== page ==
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Smoking Cinema

Among the most iconic screen heroes to light up stogies was Clint Eastwood’s legendary “Man With No Name” character in the trilogy of classic Italian Westerns directed by Sergio Leone. Leone had been making a living writing the screenplays for low-end Italian movies. He made his directorial debut with the 1961 mini-epic The Colossus of Rhodes starring Rory Calhoun, who was among the first second-string American leading men to find popularity in European low-budget movies. The film received distribution in the United States and became a surprise hit, but it would still take a few years before Leone would get to helm another feature film.

That project turned out to be The Magnificent Stranger, a Western with a title inspired by the success of the 1960 classic The Magnificent Seven. Leone had always loved American Westerns and had long dreamed of bringing his own vision to the genre. The film was given a low budget in the expectation that it would make a few fast bucks on the European cinema circuit before fading into obscurity. As with the “tits and togas” epics that were popular at the time, Leone intended to hire an American actor for the leading role. His name was Clint Eastwood.

Eastwood had been attempting to get a foothold in the film business since the mid-1950s but all he could land were minor supporting roles in forgettable films. Clint went on to make smoking cinema famous. He was deemed so lacking in star potential that Universal dropped him as a contract player. Fortune smiled on him in 1959, however, when he was hired as the second lead opposite Eric Fleming in the ambitious and expensive CBS Western TV series, Rawhide. The series turned out to be a massive hit, but by 1964 Eastwood was getting bored with the work and was eager to return to feature films. When Leone came calling with an offer to star in The Magnificent Stranger, Eastwood immediately agreed to shoot the movie during his hiatus on Rawhide. His primary motivation was to simply get a free trip to Spain, where the film was to be shot. The pittance of a salary offered to him was almost an afterthought.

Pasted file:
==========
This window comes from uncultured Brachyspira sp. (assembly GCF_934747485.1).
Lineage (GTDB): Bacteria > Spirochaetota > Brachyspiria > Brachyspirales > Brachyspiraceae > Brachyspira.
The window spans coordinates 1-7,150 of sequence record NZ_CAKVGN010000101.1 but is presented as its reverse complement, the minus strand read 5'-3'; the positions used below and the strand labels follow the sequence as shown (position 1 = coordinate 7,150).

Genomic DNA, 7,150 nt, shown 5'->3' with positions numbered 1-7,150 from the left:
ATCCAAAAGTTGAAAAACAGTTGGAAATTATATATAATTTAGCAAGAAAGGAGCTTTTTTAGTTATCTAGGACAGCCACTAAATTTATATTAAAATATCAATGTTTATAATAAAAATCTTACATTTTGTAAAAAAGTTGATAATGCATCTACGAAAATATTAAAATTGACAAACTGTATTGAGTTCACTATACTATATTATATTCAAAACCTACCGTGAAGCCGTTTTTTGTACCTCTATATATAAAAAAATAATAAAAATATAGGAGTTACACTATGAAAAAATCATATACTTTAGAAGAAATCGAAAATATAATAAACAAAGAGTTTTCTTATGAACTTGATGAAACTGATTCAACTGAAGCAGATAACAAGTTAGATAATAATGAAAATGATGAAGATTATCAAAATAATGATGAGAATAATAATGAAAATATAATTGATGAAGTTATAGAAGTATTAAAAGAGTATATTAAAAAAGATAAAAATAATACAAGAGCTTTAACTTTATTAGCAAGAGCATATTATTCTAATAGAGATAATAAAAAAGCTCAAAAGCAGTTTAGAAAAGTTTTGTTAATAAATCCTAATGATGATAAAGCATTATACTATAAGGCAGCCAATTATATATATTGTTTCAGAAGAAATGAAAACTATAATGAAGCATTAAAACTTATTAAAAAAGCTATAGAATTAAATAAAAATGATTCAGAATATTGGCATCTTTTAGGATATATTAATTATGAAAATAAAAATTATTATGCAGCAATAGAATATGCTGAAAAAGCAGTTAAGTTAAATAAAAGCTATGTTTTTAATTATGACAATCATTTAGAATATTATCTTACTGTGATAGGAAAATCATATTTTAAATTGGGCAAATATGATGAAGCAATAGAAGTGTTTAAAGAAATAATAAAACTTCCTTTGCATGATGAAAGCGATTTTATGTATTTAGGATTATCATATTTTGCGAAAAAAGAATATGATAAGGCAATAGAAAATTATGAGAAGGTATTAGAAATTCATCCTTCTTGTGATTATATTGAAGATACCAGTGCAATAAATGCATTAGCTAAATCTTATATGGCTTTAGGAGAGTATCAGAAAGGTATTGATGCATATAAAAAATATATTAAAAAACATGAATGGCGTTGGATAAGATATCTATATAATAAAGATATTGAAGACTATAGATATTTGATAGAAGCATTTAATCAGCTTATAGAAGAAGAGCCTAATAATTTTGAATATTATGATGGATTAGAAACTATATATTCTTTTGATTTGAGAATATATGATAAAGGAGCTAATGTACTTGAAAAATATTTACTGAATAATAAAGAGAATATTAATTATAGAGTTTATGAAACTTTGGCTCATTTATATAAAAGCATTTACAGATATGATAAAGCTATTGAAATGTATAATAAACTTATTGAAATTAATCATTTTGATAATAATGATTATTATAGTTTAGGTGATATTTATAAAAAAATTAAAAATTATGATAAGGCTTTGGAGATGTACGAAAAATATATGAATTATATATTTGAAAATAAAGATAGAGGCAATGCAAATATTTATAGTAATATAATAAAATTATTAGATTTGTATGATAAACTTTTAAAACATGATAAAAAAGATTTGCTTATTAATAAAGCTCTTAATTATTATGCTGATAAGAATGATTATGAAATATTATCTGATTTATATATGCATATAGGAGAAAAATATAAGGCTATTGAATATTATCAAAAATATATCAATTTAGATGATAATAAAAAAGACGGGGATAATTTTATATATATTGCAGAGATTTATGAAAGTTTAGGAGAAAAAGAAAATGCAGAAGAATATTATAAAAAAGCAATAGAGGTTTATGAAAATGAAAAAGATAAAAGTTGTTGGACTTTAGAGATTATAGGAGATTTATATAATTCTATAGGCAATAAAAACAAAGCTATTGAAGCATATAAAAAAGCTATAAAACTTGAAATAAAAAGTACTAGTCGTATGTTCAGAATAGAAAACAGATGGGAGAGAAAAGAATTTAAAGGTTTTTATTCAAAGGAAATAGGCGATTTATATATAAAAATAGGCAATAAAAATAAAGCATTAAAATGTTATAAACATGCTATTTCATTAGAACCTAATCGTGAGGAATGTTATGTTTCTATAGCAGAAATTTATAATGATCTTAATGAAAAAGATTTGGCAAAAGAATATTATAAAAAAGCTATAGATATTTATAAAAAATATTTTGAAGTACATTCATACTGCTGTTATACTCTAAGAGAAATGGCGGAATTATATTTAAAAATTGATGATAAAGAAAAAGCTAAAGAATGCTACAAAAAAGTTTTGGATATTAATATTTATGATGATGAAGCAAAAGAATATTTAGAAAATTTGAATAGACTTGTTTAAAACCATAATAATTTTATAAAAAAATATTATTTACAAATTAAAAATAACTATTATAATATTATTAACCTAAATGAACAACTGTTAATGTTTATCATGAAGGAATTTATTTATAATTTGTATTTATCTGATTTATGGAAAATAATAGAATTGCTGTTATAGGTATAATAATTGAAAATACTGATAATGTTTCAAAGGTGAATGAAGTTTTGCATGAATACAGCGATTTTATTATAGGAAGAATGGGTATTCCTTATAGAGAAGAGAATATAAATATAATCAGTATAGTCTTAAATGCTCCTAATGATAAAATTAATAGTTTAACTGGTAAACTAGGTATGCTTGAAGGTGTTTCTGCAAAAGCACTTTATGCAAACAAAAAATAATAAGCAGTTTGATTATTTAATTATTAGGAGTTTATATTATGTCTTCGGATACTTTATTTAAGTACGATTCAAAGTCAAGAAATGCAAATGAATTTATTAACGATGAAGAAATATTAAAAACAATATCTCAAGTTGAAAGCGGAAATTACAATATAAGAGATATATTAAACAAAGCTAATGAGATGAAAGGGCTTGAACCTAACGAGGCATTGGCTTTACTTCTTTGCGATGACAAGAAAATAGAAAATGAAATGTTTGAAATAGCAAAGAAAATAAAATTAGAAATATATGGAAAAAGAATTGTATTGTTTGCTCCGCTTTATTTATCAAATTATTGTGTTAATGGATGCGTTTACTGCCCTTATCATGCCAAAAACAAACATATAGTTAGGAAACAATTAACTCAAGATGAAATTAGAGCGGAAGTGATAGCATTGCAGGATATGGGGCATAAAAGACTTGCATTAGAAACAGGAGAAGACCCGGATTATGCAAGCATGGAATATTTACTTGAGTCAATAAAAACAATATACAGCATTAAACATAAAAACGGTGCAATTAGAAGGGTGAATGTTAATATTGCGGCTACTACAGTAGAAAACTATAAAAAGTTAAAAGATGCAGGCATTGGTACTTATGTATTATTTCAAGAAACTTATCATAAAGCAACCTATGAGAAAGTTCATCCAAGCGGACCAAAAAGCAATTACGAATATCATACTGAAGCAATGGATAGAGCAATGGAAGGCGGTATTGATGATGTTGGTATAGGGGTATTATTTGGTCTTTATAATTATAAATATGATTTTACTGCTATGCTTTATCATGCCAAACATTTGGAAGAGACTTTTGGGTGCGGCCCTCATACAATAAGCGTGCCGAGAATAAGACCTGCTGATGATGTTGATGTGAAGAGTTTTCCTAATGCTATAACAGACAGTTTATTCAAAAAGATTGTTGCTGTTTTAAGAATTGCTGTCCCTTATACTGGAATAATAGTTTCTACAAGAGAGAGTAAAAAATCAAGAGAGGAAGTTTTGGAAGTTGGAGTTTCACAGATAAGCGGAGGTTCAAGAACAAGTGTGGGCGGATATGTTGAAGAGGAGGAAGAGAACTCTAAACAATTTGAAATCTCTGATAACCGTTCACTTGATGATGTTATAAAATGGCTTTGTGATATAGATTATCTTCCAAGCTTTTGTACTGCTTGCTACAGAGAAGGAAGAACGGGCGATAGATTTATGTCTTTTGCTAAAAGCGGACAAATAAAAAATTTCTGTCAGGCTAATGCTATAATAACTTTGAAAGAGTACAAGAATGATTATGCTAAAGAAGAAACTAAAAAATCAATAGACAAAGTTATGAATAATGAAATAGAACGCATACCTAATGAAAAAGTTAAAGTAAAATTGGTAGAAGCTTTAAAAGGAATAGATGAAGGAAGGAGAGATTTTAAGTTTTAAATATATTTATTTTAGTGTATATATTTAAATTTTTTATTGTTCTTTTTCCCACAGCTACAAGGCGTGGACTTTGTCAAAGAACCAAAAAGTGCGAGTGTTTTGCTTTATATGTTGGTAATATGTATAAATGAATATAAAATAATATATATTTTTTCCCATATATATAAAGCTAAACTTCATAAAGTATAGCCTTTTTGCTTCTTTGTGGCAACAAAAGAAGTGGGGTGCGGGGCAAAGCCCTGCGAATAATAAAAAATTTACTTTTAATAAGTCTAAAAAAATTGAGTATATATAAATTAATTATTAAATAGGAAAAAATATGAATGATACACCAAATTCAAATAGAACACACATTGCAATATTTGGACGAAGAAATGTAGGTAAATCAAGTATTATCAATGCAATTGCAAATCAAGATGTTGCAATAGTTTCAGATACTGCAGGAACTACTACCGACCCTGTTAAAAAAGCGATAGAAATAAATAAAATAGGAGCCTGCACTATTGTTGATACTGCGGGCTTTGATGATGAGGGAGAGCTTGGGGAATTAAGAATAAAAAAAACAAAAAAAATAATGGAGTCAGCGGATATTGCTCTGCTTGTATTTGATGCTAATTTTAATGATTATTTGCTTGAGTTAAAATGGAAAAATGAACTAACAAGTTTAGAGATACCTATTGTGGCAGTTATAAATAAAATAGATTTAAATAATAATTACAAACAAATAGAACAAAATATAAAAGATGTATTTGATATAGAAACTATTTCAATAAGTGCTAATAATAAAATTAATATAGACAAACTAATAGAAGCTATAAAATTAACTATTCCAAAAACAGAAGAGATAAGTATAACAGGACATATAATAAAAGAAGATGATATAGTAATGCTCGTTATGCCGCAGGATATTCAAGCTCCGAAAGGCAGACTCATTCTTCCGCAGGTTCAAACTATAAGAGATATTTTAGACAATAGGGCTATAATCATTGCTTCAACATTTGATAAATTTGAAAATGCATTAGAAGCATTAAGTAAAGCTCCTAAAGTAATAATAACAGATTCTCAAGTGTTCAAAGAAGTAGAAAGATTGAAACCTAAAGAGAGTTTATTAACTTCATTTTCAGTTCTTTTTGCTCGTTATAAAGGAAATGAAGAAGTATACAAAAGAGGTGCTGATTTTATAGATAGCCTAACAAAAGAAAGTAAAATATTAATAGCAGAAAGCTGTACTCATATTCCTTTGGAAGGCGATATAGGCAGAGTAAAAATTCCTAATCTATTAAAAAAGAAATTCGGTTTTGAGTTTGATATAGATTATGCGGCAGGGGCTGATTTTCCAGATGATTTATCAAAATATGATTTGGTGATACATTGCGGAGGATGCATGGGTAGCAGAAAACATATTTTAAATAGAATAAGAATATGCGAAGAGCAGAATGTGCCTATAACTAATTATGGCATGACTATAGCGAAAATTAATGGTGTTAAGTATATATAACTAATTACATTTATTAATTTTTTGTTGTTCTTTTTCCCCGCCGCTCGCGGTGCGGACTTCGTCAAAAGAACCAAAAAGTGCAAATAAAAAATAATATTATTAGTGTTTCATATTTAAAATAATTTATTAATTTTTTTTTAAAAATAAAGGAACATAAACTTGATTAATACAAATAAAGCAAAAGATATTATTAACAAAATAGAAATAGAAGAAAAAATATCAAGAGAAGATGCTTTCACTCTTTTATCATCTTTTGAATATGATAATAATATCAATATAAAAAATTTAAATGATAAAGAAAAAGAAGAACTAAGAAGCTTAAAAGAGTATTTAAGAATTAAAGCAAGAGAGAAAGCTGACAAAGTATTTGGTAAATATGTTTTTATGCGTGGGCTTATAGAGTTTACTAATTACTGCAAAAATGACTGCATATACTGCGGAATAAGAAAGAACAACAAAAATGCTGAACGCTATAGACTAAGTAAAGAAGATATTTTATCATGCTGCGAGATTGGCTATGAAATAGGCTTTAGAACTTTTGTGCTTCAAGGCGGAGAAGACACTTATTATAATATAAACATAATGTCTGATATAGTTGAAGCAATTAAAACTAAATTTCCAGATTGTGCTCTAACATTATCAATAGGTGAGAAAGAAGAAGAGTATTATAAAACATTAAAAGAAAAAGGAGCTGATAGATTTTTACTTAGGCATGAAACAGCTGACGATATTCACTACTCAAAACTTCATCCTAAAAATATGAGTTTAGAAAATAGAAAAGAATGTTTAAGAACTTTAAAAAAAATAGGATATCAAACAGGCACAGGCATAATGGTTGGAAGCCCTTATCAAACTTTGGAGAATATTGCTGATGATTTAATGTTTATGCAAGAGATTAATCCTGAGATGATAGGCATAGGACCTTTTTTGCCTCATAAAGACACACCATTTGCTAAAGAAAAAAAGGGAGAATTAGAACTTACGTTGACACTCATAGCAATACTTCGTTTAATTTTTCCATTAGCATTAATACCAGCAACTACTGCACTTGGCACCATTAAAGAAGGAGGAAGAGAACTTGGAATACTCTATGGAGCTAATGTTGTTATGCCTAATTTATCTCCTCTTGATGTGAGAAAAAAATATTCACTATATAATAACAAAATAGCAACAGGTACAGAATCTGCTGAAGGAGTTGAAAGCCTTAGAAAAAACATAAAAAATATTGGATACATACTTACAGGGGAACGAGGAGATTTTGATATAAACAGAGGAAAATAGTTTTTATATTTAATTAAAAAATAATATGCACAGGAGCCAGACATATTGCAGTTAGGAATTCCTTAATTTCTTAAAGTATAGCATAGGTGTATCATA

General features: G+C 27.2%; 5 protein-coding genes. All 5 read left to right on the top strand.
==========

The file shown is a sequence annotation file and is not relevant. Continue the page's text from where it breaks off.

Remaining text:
On the set, Eastwood formed an immediate bond with Leone, despite the fact they could not communicate verbally. Eastwood recognized that, for all the crude aspects of the production, Leone had real reverence for the genre and a style of his own that was quite innovative. Eastwood’s character was the ultimate anti-hero: a mostly silent drifter and opportunist whose name we never learn. He has a penchant for smoking stubby, cheap cigars and is only deemed heroic because the people he opposes have even less morals. Audiences weaned on traditional Western heroes in white hats immediately adopted this character. He was the perfect symbol of a more liberal time in which popular culture was pushing limits that would have been unthinkable a few years before.

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Upon finishing filming, Eastwood returned to America to resume work on Rawhide, convinced no one in his native country would ever see The Magnificent Stranger. Some time later, he read about a Western that was all the rage in European cinemas. The title, A Fistful of Dollars, didn’t mean anything to him until he read that he was the star of the film. The production company had re-titled The Magnificent Stranger without informing him – and no one bothered to tell him he was a top box office attraction in Europe. Ultimately, Leone’s success made him a hot property, too, and a sequel was ordered up. Eastwood agreed to star in For a Few Dollars More, albeit for a lot more than a few dollars more than his first outing with Leone. This time, Leone was armed with a higher budget and was able to import another American actor to co-star with Eastwood, Lee Van Cleef. The chemistry between the two stars, playing friendly rivals, was magic on screen and the film became another blockbuster.